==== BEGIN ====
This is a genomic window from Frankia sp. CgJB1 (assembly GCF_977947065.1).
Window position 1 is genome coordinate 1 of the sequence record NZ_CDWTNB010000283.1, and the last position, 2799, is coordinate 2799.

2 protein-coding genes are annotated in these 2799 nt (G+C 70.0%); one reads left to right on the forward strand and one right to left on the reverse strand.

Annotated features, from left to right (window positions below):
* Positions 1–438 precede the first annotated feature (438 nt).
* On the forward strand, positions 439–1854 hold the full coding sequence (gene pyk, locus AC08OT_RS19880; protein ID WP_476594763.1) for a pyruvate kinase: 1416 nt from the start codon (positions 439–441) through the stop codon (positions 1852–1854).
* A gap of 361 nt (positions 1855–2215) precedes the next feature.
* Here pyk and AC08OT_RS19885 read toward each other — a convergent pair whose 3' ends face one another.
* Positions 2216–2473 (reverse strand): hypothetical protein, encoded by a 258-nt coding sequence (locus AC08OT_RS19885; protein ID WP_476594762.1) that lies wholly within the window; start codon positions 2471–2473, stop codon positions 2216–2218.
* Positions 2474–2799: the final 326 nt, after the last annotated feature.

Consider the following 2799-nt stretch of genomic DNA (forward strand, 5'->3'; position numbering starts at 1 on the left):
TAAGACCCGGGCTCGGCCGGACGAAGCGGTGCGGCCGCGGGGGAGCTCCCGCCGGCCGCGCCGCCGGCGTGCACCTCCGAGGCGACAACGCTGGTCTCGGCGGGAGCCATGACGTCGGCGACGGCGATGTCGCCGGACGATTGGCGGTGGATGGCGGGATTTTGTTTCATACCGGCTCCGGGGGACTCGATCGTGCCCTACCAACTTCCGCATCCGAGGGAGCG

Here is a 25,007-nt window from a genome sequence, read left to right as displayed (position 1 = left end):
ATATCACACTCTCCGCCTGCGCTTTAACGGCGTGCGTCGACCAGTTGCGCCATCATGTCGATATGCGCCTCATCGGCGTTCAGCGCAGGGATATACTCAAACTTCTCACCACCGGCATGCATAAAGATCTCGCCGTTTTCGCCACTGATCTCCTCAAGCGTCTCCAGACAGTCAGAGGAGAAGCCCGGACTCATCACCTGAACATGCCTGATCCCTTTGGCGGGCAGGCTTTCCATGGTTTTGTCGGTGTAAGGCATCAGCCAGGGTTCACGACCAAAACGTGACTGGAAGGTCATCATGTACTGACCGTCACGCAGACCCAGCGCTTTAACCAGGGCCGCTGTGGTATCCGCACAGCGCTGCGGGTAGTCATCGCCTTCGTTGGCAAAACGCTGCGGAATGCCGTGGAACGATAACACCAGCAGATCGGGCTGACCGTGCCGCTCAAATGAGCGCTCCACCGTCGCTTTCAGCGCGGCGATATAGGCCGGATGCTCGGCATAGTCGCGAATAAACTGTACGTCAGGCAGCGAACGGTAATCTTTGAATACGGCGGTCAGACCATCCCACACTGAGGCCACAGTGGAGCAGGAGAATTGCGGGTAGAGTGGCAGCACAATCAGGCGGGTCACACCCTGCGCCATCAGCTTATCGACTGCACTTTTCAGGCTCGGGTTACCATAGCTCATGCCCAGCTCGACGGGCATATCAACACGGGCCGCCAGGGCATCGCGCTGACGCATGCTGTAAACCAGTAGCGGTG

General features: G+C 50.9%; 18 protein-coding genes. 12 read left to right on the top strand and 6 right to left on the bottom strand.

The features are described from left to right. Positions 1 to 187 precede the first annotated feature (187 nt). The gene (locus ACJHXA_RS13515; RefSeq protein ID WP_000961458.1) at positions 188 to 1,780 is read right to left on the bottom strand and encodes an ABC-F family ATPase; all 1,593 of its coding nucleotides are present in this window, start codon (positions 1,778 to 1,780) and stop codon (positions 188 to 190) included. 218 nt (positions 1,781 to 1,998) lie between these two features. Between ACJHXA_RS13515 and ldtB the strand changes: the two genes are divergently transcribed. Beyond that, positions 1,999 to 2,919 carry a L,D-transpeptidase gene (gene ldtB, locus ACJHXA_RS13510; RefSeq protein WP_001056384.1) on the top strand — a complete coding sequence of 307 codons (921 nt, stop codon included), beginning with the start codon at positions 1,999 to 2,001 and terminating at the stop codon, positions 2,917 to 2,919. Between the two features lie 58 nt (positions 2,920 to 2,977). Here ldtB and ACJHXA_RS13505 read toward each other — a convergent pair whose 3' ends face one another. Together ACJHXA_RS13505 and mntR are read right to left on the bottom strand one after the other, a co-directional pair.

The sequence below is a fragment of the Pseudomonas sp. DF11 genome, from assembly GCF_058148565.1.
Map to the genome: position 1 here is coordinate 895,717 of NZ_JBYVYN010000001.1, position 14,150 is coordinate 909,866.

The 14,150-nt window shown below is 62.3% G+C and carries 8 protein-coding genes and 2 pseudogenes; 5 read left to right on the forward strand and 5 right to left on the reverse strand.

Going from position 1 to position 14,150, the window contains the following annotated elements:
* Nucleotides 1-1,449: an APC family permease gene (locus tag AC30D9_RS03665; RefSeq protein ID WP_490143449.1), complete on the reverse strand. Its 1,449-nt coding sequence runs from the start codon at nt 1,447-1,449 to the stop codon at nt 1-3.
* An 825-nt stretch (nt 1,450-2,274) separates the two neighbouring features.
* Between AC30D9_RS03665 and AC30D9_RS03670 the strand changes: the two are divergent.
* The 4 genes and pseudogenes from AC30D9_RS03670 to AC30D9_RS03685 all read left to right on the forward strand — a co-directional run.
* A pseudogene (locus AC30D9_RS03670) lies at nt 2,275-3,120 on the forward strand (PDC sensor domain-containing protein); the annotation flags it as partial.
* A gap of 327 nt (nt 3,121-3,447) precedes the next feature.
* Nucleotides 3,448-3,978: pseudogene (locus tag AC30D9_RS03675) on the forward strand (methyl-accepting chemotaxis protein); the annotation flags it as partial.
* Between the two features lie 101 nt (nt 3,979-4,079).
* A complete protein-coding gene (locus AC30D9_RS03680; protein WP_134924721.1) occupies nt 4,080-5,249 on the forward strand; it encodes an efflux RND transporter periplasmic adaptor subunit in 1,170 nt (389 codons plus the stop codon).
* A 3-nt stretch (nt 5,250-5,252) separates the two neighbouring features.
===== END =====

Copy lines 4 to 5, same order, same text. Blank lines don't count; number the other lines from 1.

Annotated features, from left to right (window positions below):
* Positions 1–438 precede the first annotated feature (438 nt).